Law School Case Brief
Dunkle v. Food Serv. E. - 400 Pa. Super. 58, 582 A.2d 1342 (1990)
A psychologist (or psychiatrist) owes no duty to warn or otherwise protect a non-patient where the patient has not threatened to inflict harm on a particular individual.
This controversial appeal involves the strangulation death of Senie Eyer. What began as a simple action in negligence against the store where Eyer was attacked escalated into an attempt to hold the perpetrator's treating psychologist, counselor, and doctor liable in damages for failing to warn the victim of their patient's propensity towards violence. After her boyfriend strangled the decedent, plaintiff administrator brought an action against appellants, grocery store and food service organization, for negligence. The boyfriend had been receiving psychiatric care and counseling from appellees for a schizophrenia form disorder. The trial court granted appellees' summary judgment motions and dismissed the complaint to join because appellees had no legal duty to protect the decedent from their patient's hostility.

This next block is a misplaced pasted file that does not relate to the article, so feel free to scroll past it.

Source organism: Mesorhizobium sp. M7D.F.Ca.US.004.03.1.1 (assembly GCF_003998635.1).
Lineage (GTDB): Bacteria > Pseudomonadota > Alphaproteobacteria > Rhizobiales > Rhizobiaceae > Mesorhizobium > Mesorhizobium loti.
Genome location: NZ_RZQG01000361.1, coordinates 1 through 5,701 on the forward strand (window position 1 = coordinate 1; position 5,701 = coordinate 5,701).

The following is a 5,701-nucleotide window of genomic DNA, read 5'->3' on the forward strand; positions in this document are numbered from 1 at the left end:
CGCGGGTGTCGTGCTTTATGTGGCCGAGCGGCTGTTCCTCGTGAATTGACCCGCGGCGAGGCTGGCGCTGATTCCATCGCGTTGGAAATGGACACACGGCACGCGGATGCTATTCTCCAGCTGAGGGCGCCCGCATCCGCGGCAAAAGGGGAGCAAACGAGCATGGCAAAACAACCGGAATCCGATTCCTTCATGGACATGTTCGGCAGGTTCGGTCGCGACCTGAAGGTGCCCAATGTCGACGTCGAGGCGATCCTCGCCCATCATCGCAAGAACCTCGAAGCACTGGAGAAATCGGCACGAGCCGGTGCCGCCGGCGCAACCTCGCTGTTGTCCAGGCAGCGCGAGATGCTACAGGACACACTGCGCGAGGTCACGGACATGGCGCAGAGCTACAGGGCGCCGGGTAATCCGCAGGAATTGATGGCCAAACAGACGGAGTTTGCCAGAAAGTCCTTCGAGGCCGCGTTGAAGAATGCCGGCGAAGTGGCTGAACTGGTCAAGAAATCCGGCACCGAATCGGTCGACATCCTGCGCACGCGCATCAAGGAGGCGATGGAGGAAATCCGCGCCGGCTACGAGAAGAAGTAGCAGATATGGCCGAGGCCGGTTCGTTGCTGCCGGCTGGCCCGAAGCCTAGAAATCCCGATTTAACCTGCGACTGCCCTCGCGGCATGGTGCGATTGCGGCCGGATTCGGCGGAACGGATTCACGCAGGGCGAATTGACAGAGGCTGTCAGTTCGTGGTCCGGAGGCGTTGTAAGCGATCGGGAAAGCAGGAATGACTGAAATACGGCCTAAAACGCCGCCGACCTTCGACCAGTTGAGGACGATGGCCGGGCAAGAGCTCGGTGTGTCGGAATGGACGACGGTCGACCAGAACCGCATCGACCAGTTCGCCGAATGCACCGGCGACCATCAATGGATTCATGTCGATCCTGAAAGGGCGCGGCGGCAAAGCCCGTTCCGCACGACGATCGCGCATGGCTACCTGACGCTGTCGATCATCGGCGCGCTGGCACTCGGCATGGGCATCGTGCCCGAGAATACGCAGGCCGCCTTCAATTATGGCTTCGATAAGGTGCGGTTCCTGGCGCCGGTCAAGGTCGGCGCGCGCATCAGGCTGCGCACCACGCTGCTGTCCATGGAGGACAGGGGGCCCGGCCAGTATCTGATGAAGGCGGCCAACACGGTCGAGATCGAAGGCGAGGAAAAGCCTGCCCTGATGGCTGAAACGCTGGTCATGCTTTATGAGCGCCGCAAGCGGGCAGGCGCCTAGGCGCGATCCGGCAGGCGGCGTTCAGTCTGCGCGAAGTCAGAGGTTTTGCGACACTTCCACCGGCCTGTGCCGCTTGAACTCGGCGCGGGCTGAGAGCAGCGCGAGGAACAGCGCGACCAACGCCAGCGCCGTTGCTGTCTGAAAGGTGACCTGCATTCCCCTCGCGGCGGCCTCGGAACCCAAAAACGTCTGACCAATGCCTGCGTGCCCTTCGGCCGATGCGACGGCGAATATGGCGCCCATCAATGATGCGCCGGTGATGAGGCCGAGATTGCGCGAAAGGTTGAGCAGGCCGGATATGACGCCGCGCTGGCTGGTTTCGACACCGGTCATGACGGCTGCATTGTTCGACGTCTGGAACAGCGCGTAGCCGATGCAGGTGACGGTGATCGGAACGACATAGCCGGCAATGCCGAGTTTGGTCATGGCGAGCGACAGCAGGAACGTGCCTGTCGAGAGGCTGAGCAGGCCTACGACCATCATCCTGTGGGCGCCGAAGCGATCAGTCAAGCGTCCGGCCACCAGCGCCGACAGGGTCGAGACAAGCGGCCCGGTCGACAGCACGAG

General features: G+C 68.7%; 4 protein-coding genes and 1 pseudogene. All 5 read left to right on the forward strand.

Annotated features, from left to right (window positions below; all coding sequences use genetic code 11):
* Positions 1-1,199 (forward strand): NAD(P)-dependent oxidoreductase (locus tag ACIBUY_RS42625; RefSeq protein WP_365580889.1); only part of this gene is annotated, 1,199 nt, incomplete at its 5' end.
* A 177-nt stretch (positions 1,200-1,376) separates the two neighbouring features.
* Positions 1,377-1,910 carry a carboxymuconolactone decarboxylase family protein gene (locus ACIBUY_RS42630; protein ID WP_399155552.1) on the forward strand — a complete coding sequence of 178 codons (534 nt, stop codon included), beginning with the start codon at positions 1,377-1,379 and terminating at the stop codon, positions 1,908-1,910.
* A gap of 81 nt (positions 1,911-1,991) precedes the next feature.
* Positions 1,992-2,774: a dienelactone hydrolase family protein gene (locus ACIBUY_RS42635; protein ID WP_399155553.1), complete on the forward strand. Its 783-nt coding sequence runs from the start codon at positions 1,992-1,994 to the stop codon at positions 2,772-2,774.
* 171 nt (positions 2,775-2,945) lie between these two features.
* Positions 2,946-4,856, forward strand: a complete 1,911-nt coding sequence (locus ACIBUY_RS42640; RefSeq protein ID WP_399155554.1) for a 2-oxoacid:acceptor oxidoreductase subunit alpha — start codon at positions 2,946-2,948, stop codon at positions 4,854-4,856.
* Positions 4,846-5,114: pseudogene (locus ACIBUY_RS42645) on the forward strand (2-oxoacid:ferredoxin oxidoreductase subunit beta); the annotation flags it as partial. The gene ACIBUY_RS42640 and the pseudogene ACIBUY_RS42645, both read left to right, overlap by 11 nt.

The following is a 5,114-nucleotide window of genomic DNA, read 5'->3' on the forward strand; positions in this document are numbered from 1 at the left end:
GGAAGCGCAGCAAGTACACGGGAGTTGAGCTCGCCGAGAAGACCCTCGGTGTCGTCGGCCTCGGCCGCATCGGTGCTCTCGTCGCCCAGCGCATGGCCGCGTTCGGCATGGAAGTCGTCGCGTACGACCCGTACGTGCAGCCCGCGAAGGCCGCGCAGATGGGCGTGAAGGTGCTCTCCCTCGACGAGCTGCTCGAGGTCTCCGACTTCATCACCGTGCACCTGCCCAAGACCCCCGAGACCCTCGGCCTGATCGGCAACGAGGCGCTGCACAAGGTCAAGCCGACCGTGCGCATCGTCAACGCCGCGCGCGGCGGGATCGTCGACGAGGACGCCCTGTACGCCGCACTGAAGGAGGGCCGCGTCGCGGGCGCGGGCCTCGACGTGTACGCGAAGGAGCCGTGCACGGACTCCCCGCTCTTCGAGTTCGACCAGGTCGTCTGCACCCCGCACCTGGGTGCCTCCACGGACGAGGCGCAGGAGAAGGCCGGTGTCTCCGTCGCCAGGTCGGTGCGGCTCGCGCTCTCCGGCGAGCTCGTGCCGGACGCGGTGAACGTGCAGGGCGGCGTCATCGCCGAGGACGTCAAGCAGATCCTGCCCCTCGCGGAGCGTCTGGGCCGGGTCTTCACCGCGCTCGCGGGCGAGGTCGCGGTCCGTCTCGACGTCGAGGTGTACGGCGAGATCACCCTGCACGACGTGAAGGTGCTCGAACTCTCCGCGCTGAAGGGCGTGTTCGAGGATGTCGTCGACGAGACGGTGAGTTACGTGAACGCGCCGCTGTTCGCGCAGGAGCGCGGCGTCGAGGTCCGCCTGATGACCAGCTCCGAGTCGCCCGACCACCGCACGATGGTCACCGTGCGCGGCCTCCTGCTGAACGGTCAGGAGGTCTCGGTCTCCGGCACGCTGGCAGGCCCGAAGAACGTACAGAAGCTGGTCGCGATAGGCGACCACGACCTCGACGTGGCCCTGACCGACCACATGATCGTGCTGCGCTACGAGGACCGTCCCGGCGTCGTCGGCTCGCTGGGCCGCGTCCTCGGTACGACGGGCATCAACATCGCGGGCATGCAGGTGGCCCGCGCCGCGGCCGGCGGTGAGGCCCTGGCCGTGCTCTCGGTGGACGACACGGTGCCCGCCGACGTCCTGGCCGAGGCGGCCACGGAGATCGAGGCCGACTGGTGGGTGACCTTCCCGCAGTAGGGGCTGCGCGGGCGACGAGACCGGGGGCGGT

Did the defendant’s psychologist, counselor, and doctor have any legal duty to protect the plaintiffs' decedent from their patient's hostility?
The court affirmed the trial court's judgment and held that appellees had no duty to warn or otherwise protect a non-patient where the patient did not threaten to inflict harm on a particular individual. According to the court, appellees did not share a "special relationship" with the decedent that justified the imposition of a duty to warn, and the patient did not communicate any inclination to harm the decedent. Moreover, the fact that the decedent lived with the patient did not lead to the inference that she was the most like target of his violent tendencies.
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